Conventional wisdom isn’t always wise. A popular misconception is that cats age seven years (in human years) for each calendar year. This misconception doesn’t take into account the fact cats mature much faster than children do in their initial years. So what is your cat’s age?
A cat reaches the approximate human age of 15 during its first year, then 24 at age 2. Each year thereafter, it ages approximately four “cat years” for every calendar year. Thus, a 5-year-old cat would be approximately 36 in cat years.
It’s important to understand that whether or not a cat is living primarily indoors or outdoors has a significant impact on a cat’s lifespan. Cats who live outdoors age far more quickly, perhaps even twice as fast, than indoor cats.
In older cats, signs of aging may show up in a variety of ways.
These can include:
- A cloudy appearance in the eyes
- An iris that appears somewhat jagged
- Bonier frame with extra hanging skin
- Protruding shoulder blades
- Possible stiffness of the joints
- Stained or missing teeth
- Thicker, coarse fur coat
- White or grey patches in fur
If you’ve adopted a kitten from the shelter whose history is unknown or if you’ve found an orphaned kitten without its mother, you can still estimate a kitten’s age based on its teeth.
- Kittens age 0-2 weeks have no teeth.
- At three weeks of age, a kitten’s first teeth will begin to emerge. The tiny teeth at the front of the mouth, called the incisors, will start to come through the gums.
- At four weeks of age, the long tooth next to the incisors, called the canine teeth, will start to come through the gums.
- At six weeks of age, a kitten’s teeth will reach their final stage of early development. The molars will start to emerge, and depending on the kitten’s health and condition, she will be perfecting her weaning onto wet food.
Kittens develop and lose a set of “baby” teeth just like humans do. Cats begin losing their baby teeth at around 12 weeks or 3 months. Although the timing varies between animals as much as it does among humans, the average kitten will have lost all her baby teeth by between 6 and 9 months old.The degree of tooth growth helps determine how old a kitten is. The degree of wear and tartar buildup helps estimate the age of an adult cat.
It’s a good idea to keep track of your cat’s age.
Some cat breeds are susceptible to age related genetic diseases such as hip-dysplasia or arthritis. If you’re unsure about your pet’s age, your vet can make an estimate based on a complete physical exam.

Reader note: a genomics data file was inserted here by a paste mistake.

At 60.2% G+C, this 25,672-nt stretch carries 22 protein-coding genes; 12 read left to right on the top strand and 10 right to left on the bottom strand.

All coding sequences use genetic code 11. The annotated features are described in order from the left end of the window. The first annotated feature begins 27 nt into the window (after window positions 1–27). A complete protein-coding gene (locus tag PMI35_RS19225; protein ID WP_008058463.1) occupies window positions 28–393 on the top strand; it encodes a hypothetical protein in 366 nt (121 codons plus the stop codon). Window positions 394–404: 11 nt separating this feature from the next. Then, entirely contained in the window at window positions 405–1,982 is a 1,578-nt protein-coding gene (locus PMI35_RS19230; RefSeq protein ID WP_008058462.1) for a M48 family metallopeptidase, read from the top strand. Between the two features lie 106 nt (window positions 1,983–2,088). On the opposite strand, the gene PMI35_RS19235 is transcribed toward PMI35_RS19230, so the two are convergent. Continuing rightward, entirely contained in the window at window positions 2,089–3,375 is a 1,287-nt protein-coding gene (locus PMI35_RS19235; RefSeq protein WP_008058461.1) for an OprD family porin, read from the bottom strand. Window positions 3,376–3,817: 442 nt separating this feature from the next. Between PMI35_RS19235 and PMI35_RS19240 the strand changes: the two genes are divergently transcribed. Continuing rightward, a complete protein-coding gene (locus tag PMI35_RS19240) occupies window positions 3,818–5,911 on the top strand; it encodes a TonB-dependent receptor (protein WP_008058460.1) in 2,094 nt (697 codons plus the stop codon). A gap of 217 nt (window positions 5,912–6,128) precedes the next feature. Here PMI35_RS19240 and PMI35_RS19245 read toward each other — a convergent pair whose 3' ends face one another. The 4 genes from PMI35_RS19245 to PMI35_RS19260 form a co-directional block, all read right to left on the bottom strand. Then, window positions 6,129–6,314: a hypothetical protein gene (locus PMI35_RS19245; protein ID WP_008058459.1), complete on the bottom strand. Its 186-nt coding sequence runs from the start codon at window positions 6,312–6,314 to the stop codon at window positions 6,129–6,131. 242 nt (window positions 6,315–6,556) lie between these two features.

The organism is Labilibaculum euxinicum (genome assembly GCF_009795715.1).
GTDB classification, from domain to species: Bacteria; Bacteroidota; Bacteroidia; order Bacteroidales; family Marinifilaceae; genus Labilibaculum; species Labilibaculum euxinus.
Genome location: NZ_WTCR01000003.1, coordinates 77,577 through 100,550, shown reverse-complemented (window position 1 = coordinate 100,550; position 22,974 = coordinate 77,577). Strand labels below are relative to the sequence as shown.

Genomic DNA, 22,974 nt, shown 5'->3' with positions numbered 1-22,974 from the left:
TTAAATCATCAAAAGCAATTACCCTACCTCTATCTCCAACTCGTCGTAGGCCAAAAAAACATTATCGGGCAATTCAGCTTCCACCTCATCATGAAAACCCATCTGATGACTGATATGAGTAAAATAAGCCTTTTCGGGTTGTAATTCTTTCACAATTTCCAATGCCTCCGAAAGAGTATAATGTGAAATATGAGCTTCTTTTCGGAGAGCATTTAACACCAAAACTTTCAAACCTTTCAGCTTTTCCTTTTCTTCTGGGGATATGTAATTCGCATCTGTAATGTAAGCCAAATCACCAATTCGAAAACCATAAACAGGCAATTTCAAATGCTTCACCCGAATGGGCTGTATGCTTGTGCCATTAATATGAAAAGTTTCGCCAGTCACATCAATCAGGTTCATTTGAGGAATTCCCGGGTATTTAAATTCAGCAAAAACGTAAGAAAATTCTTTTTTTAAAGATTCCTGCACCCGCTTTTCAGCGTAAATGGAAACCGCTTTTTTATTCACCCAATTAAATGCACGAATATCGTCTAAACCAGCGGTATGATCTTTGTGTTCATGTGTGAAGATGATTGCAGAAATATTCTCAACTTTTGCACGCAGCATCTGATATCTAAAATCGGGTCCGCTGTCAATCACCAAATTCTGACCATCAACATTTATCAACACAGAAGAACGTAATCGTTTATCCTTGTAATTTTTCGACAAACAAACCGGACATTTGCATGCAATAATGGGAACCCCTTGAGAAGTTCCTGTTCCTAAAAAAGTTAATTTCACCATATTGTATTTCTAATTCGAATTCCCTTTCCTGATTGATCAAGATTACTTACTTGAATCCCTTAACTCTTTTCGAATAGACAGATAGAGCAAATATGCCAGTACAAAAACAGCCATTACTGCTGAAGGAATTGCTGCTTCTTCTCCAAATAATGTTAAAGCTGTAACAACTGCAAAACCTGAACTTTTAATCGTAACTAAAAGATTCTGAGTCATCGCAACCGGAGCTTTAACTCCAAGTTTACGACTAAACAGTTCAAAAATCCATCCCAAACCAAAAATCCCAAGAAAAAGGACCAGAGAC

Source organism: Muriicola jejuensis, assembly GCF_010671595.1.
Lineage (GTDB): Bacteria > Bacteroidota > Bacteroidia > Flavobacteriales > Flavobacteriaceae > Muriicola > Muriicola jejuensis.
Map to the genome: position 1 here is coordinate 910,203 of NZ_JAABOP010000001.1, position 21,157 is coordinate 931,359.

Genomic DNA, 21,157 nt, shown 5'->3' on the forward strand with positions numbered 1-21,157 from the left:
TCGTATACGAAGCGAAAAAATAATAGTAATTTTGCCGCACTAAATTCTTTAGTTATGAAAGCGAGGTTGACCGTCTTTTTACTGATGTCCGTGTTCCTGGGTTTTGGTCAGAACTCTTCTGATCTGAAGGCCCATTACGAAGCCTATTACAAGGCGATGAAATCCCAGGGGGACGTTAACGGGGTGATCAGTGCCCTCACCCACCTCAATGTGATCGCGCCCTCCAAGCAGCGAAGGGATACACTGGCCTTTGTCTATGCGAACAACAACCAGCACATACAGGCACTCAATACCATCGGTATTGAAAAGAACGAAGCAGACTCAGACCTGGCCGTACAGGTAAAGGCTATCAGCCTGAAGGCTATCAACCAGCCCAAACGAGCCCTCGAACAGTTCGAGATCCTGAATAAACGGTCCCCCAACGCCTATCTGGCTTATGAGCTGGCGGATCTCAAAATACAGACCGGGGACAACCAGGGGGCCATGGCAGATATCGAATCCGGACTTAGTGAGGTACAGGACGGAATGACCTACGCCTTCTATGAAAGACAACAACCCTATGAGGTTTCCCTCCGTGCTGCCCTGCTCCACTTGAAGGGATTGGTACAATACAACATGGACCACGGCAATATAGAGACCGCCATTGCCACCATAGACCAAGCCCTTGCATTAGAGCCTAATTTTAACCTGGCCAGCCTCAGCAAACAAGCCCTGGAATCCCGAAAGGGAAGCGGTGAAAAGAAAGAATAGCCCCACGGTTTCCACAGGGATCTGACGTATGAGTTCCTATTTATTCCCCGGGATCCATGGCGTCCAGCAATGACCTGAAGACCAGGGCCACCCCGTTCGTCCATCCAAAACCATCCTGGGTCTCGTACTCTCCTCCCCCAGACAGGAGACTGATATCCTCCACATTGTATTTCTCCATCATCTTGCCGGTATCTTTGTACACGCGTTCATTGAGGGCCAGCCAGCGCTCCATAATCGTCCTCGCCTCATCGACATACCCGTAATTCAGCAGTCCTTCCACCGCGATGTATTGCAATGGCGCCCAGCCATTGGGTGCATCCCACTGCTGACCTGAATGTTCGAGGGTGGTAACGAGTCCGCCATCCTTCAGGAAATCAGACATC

2 months = 3 human years
4 months = 6 human years
6 months = 9 human years
8 months = 11 human years
10 months = 13 human years
1 year = 15 human years
1.5 years = 20 human years
2 years = 24 human years
At 2 years of age whether a cat lives primarily indoors or outdoors begins to determine its age in human years.
An indoor cat will age approximately 4 “human years” for every calendar year. An outdoor cat will age at twice that rate: 8 “human years” for every “cat year.”
3 Years = 28 human years for indoor cats; 32 for outdoor cats
4 Years = 32 human years for indoor cats; 40 for outdoor cats
5 Years = 36 human years for indoor cats; 48 for outdoor cats
6 Years = 40 human years for indoor cats; 56 for outdoor cats
7 Years = 44 human years for indoor cats; 64 for outdoor cats
8 Years = 48 human years for indoor cats; 72 for outdoor cats
9 Years = 252 human years for indoor cats; 80 for outdoor cats
10 Years = 56 human years for indoor cats; 88 for outdoor cats
11 Years = 60 human years for indoor cats; 96 for outdoor cats
12 Years = 64 human years for indoor cats; 104 for outdoor cats
13 Years = 68 human years for indoor cats; 112 for outdoor cats
14 Years = 72 human years for indoor cats; 120 for outdoor cats
Many people are quick to adopt kittens, often overlooking cats over the age of two. People who pass over a senior pet are missing out on some of the kindest, sweetest cats. Unlike kittens, a senior cat’s personality is already established so what you see is what you get. Plus, most senior pets are already litter trained. If you would like to bring home an oldie-but-goodie senior cat, come visit us at the shelter at 2400 S Gloster St, Tupelo. Our kitties will be happy to see you.